How to: Home Security System with SmartThings & ActionTiles

DIY Home Security System with ActionTiles & Kindle Fire Tablets: A Modern Touchscreen Solution for SmartThings Smart Home Monitor

Info: Notice: Not using SmartThings or Action Tiles any longer
Since I originally published this article, I’ve switched from using SmartThings to using HomeAssistant & stopped using ActionTiles. While I’m leaving this post up, I don’t have much experience troubleshooting this set up, so while I’d like to help, you’re probably best to ask someone else questions about this set up.

I recently replaced my traditional home security system with a more modern set up. The old system was your typical box with multiple wired sensors hooked up to doors, windows, motion detectors & smoke/carbon monoxide detectors. The new set up takes all these existing sensors and exposes them as things in SmartThings where you can use the SmartThings Smart Home Monitor (SHM). This results in improved visibility, control and customization abilities of your home monitoring solution. You can learn more about this in my blog post DIY Home Security System with & SmartThings .

To interact with the old security system, you typically use bulky keypads with the back-lit LCD screen. These won’t work for the new set up… I wanted something much more modern. The solution: smart touchscreens!

ActionTiles for the Panel Controller Interface

This is where ActionTiles comes in. ActionTiles can talk to SmartThings and create an interactive browser-based experience into your SmartThings set up. This is what the master panel looks like for my house (some tiles are blurred out for privacy reasons):

Smart Home Monitor with Action Tiles

Smart Home Monitor with Action Tiles

This panel is actually much bigger… I can stroll down to control our smart thermostats, view the cameras we have on our house and a lot more. Some of the tiles are interactive while others aren’t. For instance, the sensors from the old security system aren’t interactive such as doors, windows & motion detectors.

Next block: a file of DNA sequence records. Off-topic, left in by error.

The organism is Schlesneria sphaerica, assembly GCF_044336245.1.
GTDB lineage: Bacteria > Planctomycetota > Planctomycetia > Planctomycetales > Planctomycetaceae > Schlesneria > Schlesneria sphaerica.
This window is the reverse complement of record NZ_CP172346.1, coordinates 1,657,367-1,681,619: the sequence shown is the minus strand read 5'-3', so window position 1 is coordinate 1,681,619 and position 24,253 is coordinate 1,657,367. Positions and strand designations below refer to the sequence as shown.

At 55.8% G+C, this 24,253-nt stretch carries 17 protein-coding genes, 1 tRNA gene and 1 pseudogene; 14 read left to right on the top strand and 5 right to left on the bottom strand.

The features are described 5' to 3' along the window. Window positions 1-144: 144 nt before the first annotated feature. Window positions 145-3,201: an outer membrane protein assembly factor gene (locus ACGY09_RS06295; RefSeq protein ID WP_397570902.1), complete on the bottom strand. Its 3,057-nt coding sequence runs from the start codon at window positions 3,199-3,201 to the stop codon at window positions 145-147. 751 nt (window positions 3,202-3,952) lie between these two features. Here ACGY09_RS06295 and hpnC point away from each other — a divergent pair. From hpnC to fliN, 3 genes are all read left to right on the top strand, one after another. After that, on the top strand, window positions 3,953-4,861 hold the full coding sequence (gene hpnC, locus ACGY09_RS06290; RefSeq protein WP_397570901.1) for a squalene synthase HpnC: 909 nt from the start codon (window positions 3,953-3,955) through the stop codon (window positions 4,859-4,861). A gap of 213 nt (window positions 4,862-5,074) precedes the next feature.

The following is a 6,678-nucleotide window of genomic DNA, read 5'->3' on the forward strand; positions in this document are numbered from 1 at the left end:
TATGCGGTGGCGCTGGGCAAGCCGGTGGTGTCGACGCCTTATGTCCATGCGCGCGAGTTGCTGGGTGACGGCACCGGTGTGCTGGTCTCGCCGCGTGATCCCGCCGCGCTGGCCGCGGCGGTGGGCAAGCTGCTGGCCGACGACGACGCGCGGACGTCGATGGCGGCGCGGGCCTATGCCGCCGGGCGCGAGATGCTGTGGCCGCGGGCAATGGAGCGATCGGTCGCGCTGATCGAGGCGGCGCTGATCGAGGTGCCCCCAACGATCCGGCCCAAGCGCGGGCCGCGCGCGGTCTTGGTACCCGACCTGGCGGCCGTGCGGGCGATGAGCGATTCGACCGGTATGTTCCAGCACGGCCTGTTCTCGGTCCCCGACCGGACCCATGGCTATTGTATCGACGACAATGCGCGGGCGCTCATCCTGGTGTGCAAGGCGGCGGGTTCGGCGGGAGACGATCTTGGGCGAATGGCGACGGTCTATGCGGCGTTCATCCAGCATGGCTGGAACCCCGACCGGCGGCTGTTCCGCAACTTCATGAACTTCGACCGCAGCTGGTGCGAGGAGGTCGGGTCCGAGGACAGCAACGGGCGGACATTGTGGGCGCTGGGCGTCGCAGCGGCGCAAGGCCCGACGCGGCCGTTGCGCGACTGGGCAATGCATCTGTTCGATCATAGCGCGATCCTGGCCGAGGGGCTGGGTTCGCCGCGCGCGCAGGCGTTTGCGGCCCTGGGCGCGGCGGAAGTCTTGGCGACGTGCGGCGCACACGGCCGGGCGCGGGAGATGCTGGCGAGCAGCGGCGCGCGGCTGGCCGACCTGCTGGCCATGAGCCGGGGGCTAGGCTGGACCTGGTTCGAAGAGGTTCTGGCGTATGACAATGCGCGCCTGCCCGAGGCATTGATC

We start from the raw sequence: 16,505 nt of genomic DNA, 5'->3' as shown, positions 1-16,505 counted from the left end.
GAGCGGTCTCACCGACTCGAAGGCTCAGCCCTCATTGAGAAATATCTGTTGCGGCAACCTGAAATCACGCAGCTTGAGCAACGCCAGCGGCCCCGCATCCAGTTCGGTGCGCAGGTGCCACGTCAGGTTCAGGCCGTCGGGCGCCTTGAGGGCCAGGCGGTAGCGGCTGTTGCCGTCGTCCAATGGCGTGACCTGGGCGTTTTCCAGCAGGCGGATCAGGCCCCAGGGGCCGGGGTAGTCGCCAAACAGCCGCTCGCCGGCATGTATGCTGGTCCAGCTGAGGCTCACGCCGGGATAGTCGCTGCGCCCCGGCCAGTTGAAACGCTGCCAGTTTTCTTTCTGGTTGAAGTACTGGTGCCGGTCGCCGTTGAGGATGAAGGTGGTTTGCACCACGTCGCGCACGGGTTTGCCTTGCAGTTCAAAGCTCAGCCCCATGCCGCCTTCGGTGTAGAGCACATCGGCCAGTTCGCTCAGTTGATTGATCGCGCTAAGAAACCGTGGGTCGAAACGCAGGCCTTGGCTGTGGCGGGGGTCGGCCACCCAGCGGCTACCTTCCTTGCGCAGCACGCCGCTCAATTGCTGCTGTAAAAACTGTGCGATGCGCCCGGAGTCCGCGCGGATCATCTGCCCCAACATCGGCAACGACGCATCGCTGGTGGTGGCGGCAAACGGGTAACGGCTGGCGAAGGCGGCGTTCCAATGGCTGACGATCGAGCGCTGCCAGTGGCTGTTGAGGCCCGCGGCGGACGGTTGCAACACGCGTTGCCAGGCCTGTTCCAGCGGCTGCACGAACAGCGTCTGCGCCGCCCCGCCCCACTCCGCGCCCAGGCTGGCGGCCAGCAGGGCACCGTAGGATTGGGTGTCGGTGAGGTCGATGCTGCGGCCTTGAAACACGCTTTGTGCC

ActionTiles rocks as I can configure panels as much as I like in a browser experience from my desk and wherever they are being consumed, they automatically get updated.

Now, how to show these ActionTiles panels where the keypads were, without breaking the bank… the solution: cheap tablets!

Amazon Kindle Fire Tablets as Kiosks

Amazon Kindle Fire tablets make for a great inexpensive kiosk for your home. I’ve since replaced my two existing keypads with Kindle Fire HD 8" tablets that look great on the wall:

Kindle Fire tablet wall mount

Kindle Fire tablet wall mount

We like it so much, we’re considering getting the larger 10" Kindle Fire for the kitchen. That one’s ActionTiles panel will use a larger tile theme to see it from across the room. It’s also great for displaying recipes via the Plan to Eat app we use for meal planning.

The one in the picture above is in a 3D printed mount, but these are pricey ($30) and can be mounted on the wall with plenty of permanent and temporary mounting options.

To use the Kindle as a kiosk, I had to solve a few things:

  1. powering the device
  2. displaying the ActionTiles panel
  3. kiosk mode

The bulk of this post is about the second two items in this list, but first, let me address powering the Kindle.

Powering the Tablets

The existing security system had a wire that ran to the main security system. This wire provided 12V power & data to the keypad. Because the Kindle tablets are using my existing wireless network to show the ActionTiles panel, I only needed to supply power, but just 5V of power.

In my other post, DIY Home Security System with & SmartThings , I explained how I hooked up the wires from the panels to receive power… go check that post for details.

To step down the power from 12V to 5V, I picked up a converter with a right-angle microUSB connector for each tablet that’s mounted behind the tablet in the wall. You can find tons of options available… I got mine from .

12V to 5V converter

12V to 5V converter